- The music streaming service Spotify has operated at a loss since its inception in 2006.
- The company, which filed to go public on Wednesday, said that its losses come from royalties and licensing fees for musical artists.
- In 2017, Spotify generated $US4.99 billion in revenue but posted $US1.5 billion in losses.
Licensed content and music royalties are keeping the music streaming company Spotify in the red.
The Swedish company has lost a cumulative €2.4 billion – or $US2.9 billion – since its inception in 2006, according to the paperwork Spotify filed on Wednesday for a public offering.
“We have incurred significant costs to licence content and continue to pay royalties to music labels, publishers, and other copyright owners for such content,” Spotify wrote in its filing. ” If we cannot successfully earn revenue at a rate that exceeds the operational costs, including royalty expenses, associated with our service, we will not be able to achieve or sustain profitability or generate positive cash flow on a sustained basis.”
It turns out these music royalties aren’t cheap. Spotify spent more than €8 billion – or $US9.76 billion – in royalties to artists, labels and publishers since 2006. In 2017, the company’s expenses related to music rights grew by 27% from the year before.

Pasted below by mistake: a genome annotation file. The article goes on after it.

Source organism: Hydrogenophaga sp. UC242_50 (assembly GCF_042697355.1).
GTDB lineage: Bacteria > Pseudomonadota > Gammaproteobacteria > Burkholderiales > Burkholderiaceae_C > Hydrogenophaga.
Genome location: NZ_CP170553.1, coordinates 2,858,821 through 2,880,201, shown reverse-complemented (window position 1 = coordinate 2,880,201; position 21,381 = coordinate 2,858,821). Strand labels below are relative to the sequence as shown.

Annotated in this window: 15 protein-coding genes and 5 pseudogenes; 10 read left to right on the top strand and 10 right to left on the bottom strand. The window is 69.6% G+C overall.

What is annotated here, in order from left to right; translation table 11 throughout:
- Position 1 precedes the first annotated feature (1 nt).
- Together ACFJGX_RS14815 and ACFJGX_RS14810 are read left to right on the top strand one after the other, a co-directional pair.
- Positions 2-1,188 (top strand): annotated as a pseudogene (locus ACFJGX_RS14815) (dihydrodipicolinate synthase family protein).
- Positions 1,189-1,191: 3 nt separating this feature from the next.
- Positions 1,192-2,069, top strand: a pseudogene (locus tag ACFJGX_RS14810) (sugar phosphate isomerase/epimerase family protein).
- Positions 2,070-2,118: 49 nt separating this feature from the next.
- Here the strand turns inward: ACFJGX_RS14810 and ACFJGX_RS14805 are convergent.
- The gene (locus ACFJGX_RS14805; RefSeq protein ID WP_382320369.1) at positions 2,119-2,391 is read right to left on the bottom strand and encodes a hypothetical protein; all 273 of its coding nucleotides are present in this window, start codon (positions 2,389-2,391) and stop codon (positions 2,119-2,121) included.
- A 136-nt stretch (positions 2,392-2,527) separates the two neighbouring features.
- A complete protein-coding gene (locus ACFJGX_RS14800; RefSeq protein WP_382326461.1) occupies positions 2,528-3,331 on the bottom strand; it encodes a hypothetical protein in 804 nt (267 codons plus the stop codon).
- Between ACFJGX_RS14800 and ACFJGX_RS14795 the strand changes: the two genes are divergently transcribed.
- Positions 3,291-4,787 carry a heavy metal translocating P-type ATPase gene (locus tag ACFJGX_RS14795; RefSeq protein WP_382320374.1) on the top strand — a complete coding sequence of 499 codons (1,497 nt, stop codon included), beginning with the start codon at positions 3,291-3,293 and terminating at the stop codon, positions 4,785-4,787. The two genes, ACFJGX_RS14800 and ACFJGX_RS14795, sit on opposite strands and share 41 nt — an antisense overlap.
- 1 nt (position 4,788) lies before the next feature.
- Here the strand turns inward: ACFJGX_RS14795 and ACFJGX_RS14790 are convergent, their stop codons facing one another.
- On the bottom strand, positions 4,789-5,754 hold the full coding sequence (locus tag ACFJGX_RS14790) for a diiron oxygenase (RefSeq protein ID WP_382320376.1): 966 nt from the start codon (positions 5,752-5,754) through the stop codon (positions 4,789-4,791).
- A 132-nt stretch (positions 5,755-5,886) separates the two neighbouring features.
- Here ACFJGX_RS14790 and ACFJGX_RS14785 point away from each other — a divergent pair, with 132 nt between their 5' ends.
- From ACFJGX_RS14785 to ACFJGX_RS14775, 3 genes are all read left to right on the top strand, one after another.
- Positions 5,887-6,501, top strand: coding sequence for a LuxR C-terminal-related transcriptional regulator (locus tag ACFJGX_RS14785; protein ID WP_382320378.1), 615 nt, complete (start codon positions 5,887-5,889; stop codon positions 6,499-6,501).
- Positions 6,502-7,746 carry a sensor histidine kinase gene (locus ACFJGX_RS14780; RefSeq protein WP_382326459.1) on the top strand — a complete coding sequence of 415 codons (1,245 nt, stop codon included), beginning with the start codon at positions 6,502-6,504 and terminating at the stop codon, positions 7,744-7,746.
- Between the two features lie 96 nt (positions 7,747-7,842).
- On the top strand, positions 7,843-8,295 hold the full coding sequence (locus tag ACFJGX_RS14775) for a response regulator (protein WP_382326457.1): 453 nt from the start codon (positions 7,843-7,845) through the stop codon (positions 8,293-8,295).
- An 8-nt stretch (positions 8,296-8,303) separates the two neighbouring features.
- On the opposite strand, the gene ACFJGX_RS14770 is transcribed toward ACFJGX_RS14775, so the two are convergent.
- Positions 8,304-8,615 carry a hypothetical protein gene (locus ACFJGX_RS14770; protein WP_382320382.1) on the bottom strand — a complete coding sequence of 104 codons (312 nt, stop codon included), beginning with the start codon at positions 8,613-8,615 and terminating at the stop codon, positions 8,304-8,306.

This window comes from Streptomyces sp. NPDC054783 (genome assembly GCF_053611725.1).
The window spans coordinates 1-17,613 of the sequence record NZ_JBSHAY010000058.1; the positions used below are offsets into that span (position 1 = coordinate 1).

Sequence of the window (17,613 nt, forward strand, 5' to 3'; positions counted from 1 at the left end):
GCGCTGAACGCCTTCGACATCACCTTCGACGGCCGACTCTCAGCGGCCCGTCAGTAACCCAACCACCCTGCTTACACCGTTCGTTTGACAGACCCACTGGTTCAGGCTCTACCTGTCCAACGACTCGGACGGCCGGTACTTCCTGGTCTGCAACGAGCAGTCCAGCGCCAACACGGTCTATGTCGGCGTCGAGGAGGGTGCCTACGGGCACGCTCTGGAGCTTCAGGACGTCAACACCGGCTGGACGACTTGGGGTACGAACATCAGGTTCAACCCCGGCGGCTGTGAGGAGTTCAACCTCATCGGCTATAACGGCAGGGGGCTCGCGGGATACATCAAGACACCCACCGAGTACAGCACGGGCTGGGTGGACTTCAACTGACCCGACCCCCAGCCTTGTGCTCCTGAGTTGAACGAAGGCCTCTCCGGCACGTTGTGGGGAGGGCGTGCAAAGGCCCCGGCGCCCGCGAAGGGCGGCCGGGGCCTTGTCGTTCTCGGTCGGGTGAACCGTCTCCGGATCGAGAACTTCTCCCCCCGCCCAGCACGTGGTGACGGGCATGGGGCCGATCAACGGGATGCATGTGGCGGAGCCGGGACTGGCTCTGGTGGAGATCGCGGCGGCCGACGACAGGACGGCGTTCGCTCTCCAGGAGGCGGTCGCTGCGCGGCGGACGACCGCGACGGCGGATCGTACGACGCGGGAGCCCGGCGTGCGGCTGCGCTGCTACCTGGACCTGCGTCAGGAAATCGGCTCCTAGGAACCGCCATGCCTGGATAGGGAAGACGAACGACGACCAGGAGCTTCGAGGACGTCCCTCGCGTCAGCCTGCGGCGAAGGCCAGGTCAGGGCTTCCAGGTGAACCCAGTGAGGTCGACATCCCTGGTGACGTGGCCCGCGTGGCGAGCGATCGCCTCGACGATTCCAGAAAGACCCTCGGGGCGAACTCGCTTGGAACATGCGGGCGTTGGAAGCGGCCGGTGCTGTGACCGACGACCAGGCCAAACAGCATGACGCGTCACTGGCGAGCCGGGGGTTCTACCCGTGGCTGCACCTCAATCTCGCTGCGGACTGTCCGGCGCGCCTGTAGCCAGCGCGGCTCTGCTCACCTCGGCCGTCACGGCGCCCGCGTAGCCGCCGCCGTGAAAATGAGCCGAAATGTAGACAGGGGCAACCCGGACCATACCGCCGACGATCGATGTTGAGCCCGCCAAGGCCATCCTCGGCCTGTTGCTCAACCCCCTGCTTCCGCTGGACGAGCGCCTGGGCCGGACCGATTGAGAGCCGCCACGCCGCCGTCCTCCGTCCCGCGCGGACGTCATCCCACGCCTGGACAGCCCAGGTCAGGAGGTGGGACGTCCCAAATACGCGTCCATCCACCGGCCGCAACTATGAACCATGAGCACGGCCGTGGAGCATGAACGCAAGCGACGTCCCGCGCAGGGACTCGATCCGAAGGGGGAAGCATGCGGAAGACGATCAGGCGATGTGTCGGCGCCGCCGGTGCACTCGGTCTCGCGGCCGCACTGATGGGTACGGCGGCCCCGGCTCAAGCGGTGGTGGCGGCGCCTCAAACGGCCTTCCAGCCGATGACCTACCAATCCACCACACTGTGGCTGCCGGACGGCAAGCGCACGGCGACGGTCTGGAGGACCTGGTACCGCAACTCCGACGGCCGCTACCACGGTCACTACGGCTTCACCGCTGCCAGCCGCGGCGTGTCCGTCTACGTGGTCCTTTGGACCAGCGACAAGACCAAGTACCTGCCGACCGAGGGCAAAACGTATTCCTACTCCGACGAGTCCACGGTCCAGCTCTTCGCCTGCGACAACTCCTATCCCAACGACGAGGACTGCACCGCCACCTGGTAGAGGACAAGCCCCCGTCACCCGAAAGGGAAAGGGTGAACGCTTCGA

Licensing fees area a necessary part of Spotify’s business, and the company knows that its relationships with music labels could make or break it as a company, according to the F-1.
While the hefty music fees are a necessary cost of doing business, Spotify can recoup those costs by reeling in more paying subscribers and advertisers.
So far, Spotify has struggled to do that: In 2017, Spotify grew its revenue 38% year-over-year, bringing in €4.09 billion. But its losses more than doubled during the same period, expanding from €539 million to €1.235 billion.
Spotify said in its filing that it intends to introduce new services and features that could help boost its subscribers and outpace its music competitors at Apple, Amazon and Google.
And, of course, it’s having a splashy IPO – a great way to advertise its music service to new potential subscribers.
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